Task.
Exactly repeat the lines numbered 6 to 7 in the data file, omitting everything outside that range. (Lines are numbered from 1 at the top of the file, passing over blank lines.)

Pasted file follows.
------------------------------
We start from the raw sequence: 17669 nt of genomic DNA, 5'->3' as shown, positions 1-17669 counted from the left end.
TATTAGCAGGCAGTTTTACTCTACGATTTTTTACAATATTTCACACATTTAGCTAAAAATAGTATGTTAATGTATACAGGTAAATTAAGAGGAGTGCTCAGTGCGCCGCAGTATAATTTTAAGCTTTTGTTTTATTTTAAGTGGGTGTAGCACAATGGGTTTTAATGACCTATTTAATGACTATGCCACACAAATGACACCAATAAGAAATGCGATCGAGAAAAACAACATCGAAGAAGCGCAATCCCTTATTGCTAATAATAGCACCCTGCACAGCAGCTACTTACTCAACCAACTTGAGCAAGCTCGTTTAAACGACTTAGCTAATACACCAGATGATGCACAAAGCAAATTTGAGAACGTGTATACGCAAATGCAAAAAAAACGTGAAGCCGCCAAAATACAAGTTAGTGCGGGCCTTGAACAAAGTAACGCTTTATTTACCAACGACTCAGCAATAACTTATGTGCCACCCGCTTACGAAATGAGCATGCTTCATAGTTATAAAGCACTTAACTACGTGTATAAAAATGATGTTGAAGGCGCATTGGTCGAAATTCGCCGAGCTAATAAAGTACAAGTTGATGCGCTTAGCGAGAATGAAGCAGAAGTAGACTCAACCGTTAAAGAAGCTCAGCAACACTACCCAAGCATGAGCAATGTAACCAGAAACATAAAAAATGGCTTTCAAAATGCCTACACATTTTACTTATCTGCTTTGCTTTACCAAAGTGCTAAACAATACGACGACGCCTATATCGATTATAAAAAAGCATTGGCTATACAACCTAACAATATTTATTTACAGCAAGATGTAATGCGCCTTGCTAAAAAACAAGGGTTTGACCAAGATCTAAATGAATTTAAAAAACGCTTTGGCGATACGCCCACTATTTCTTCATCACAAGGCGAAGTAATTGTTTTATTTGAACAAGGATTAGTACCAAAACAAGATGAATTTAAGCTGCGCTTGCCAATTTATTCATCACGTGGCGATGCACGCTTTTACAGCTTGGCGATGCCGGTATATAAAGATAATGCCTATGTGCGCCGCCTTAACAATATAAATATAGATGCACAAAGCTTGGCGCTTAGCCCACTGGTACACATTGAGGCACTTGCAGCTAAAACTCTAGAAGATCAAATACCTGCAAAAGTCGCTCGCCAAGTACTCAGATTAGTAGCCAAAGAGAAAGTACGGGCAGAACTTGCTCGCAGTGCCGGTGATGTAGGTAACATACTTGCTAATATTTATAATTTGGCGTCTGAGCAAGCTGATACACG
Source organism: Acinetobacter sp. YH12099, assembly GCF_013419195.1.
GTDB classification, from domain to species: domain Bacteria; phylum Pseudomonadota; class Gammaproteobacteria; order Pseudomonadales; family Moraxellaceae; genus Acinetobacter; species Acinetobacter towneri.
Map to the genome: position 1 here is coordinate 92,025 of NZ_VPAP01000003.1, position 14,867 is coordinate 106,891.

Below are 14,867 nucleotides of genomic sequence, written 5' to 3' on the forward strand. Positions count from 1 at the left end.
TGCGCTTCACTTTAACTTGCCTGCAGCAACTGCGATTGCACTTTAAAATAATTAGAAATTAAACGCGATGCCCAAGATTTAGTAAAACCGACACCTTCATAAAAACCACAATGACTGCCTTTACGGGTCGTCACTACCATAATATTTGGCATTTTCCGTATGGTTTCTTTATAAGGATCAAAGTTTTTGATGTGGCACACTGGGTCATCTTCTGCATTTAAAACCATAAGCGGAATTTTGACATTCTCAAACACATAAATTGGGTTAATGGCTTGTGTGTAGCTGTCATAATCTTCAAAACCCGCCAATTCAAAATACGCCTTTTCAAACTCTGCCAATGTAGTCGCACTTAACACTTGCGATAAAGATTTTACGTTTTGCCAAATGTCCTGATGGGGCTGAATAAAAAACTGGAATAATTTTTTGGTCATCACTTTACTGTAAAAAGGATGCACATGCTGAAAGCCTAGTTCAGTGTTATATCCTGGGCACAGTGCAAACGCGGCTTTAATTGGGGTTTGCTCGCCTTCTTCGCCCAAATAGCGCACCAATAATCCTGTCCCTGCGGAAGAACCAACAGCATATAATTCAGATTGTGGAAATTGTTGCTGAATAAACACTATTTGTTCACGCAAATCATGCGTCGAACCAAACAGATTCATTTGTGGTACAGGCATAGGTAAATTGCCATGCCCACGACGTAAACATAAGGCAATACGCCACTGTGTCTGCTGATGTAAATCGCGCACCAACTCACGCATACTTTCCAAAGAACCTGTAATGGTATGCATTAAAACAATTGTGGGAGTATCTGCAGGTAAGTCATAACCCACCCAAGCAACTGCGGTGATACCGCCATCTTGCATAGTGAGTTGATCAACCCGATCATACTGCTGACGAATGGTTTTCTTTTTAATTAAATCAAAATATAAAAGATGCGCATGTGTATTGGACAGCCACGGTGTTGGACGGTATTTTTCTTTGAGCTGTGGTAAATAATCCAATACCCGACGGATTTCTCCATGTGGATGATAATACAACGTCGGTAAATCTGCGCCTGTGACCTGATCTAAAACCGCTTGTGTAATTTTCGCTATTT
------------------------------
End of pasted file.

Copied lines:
Below are 14,867 nucleotides of genomic sequence, written 5' to 3' on the forward strand. Positions count from 1 at the left end.
TGCGCTTCACTTTAACTTGCCTGCAGCAACTGCGATTGCACTTTAAAATAATTAGAAATTAAACGCGATGCCCAAGATTTAGTAAAACCGACACCTTCATAAAAACCACAATGACTGCCTTTACGGGTCGTCACTACCATAATATTTGGCATTTTCCGTATGGTTTCTTTATAAGGATCAAAGTTTTTGATGTGGCACACTGGGTCATCTTCTGCATTTAAAACCATAAGCGGAATTTTGACATTCTCAAACACATAAATTGGGTTAATGGCTTGTGTGTAGCTGTCATAATCTTCAAAACCCGCCAATTCAAAATACGCCTTTTCAAACTCTGCCAATGTAGTCGCACTTAACACTTGCGATAAAGATTTTACGTTTTGCCAAATGTCCTGATGGGGCTGAATAAAAAACTGGAATAATTTTTTGGTCATCACTTTACTGTAAAAAGGATGCACATGCTGAAAGCCTAGTTCAGTGTTATATCCTGGGCACAGTGCAAACGCGGCTTTAATTGGGGTTTGCTCGCCTTCTTCGCCCAAATAGCGCACCAATAATCCTGTCCCTGCGGAAGAACCAACAGCATATAATTCAGATTGTGGAAATTGTTGCTGAATAAACACTATTTGTTCACGCAAATCATGCGTCGAACCAAACAGATTCATTTGTGGTACAGGCATAGGTAAATTGCCATGCCCACGACGTAAACATAAGGCAATACGCCACTGTGTCTGCTGATGTAAATCGCGCACCAACTCACGCATACTTTCCAAAGAACCTGTAATGGTATGCATTAAAACAATTGTGGGAGTATCTGCAGGTAAGTCATAACCCACCCAAGCAACTGCGGTGATACCGCCATCTTGCATAGTGAGTTGATCAACCCGATCATACTGCTGACGAATGGTTTTCTTTTTAATTAAATCAAAATATAAAAGATGCGCATGTGTATTGGACAGCCACGGTGTTGGACGGTATTTTTCTTTGAGCTGTGGTAAATAATCCAATACCCGACGGATTTCTCCATGTGGATGATAATACAACGTCGGTAAATCTGCGCCTGTGACCTGATCTAAAACCGCTTGTGTAATTTTCGCTATTT